Waking up on the first fall-ish school morning in RVA, and there it is on Morning Joe—news of the now-deadliest shooting in U.S. history.
Sometime after 10pm, on a Sunday night, a lone shooter with no particular target(s), rains bullets down from an upper story hotel room on crowds of Las Vegas concert goers below.
Unpredictable. Unprotect-able. Unacceptable.
Yet “accept” it, in some way, we must; it’s the HOW in that acceptance we must focus upon for our families.
Six days before 9/11, my husband and I became parents to a precious pair of boy/girl twins. On that fateful September morning, it became clear that raising children in the 21st century would require a readiness, a social awareness, for which we hadn’t planned. As parents, we absorbed the horror, prayed for the victims, their families, our country, our world—and for our children.
The following year, right after our babies’ first birthday, a sniper was randomly shooting unsuspecting victims in D.C., Maryland, and Virginia. Certainly, too young to understand, we insulated our wee ones from the apprehensions we felt so keenly on our day-to-day outings to the mall, to the playground, to church.
In the months and years that followed, the acts of terrorism both domestic and foreign have increased exponentially. In eras past, the lists of terrorist acts were infrequent enough to be grouped by decade. From 1970-2010, they began to be so numerous, they began grouping by single year. Check out Wikipedia now. Beginning in 2011, the lists contain terror acts documented in six-month windows, and in January of 2015? The lists are compiled monthly. Monthly.
Now teens, our twosome can readily rattle off a litany of events—both isolated and orchestrated—that resulted in an inexplicable, purposeless, loss of innocent lives: Sandy Hook, Charlie Hebdo, Club Bataclan, Pulse in Orlando, a meet-and-greet with local government representatives at a grocery store in Arizona, a showing of Batman in a Colorado theater, an Arianna Grande show in England, and now, a country music concert in Las Vegas.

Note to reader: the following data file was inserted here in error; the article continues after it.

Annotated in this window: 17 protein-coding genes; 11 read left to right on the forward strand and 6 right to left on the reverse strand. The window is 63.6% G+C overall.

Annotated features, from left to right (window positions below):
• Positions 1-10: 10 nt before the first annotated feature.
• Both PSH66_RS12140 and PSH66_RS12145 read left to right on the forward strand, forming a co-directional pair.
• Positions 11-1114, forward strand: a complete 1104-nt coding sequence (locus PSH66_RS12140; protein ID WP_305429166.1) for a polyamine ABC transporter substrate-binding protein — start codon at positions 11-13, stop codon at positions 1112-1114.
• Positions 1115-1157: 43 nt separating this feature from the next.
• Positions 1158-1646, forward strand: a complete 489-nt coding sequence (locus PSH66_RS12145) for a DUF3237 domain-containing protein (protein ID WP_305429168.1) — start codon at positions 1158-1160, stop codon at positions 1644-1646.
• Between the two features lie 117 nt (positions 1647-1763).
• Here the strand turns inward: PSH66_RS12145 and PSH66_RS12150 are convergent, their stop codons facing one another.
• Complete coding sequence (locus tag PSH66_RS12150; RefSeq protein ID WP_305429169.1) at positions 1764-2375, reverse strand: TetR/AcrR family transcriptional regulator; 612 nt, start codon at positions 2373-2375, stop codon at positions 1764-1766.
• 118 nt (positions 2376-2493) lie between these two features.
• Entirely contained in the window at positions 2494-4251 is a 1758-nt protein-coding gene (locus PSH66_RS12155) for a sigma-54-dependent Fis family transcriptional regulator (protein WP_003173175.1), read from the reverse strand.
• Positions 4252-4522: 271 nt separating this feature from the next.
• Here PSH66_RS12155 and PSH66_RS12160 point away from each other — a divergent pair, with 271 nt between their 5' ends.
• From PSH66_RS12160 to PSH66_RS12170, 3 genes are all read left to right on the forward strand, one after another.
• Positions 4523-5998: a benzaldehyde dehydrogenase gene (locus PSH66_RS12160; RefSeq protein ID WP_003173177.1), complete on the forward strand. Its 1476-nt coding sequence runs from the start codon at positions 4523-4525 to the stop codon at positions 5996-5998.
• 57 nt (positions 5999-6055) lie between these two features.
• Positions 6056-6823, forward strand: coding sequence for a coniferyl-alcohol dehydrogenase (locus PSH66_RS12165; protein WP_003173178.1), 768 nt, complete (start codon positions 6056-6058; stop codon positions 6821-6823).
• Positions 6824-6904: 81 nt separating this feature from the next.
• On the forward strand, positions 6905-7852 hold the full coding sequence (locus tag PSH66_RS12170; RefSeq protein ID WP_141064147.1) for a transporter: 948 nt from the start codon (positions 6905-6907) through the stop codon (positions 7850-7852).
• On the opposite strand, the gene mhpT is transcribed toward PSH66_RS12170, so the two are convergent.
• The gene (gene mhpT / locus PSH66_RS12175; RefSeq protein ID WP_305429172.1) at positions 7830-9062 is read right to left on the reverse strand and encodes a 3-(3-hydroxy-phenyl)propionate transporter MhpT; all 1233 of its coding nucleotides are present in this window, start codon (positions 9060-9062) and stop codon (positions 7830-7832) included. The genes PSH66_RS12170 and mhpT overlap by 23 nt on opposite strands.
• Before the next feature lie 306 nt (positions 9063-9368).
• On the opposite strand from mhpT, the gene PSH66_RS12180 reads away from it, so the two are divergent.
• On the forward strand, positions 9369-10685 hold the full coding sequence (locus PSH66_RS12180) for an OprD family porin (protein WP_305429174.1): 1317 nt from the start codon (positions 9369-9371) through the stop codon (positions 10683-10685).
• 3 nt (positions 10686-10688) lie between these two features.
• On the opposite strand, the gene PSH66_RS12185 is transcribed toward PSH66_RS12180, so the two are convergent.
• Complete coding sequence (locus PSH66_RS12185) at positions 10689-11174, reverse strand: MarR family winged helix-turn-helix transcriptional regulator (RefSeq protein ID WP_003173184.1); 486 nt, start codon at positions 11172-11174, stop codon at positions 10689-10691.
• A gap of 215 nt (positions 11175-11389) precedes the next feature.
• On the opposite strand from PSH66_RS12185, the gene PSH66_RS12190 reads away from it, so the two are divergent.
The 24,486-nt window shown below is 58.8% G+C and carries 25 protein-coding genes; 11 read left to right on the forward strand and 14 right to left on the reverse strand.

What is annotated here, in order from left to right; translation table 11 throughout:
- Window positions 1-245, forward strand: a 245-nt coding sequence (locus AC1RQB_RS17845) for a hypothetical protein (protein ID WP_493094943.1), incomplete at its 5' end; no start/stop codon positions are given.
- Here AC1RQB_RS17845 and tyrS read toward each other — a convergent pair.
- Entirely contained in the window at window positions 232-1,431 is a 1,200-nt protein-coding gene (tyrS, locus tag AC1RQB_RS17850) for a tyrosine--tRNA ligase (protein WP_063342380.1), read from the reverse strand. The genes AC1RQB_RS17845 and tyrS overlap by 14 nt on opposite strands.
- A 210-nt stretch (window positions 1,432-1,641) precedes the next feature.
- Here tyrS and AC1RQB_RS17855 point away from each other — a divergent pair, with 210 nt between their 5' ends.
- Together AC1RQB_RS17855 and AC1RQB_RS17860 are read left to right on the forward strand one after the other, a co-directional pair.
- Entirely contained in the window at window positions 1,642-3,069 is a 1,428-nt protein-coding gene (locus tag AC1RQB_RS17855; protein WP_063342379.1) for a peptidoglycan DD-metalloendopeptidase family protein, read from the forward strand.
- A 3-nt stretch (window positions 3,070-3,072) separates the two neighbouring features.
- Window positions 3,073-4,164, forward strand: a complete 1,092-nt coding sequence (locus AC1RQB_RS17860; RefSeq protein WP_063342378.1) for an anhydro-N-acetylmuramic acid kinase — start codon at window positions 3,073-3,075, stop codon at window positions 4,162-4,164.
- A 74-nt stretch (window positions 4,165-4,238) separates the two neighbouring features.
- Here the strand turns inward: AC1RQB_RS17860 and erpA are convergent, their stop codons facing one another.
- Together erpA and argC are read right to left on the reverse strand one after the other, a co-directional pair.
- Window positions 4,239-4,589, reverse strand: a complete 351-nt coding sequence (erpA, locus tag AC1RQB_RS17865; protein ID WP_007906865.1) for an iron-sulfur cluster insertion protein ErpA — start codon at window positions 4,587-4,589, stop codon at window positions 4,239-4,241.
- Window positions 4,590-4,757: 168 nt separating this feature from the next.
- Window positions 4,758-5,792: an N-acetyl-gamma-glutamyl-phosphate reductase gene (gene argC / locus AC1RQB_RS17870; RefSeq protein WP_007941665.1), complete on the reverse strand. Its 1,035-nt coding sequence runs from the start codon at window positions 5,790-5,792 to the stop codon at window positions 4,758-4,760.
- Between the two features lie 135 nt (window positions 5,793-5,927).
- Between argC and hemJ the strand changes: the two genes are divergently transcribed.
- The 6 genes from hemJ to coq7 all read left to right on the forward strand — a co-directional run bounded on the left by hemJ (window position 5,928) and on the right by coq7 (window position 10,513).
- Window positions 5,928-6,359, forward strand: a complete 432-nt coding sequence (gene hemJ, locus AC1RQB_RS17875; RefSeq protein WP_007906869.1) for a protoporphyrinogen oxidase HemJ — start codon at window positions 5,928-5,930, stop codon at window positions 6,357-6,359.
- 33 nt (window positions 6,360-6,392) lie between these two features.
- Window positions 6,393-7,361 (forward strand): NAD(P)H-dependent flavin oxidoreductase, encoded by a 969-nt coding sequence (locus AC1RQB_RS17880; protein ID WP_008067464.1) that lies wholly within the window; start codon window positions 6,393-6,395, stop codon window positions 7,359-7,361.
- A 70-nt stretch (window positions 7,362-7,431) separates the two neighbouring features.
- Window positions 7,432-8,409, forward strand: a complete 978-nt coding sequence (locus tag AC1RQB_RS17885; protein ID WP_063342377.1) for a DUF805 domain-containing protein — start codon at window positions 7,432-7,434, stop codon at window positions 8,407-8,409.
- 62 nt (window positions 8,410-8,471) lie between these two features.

Sadly, we know October 1st’s incident won’t be the last.
How do we move forward constructively in light of such continuing loss? How do we prevent our kids—and ourselves—from numbing, from “normalizing” the painful and grossly abnormal, when it’s been part of their lives since birth?
Get involved—if they’re old enough, get your kids involved—with groups that seek to help those suffering from mental illness. Vote for candidates who have a plan to make a change in those individuals’ lives, and the lives of their families and friends. Consider aligning with advocacy groups who espouse changing or enforcing our laws in ways that have the potential to limit the victims in these events. Support gun safety practices. Support drug awareness and rehabilitation programs. Be generous with your gifts. Listen to your friends talk. Listen to strangers talk. Hug often. Love generously. Role model a respect for—and love of—life.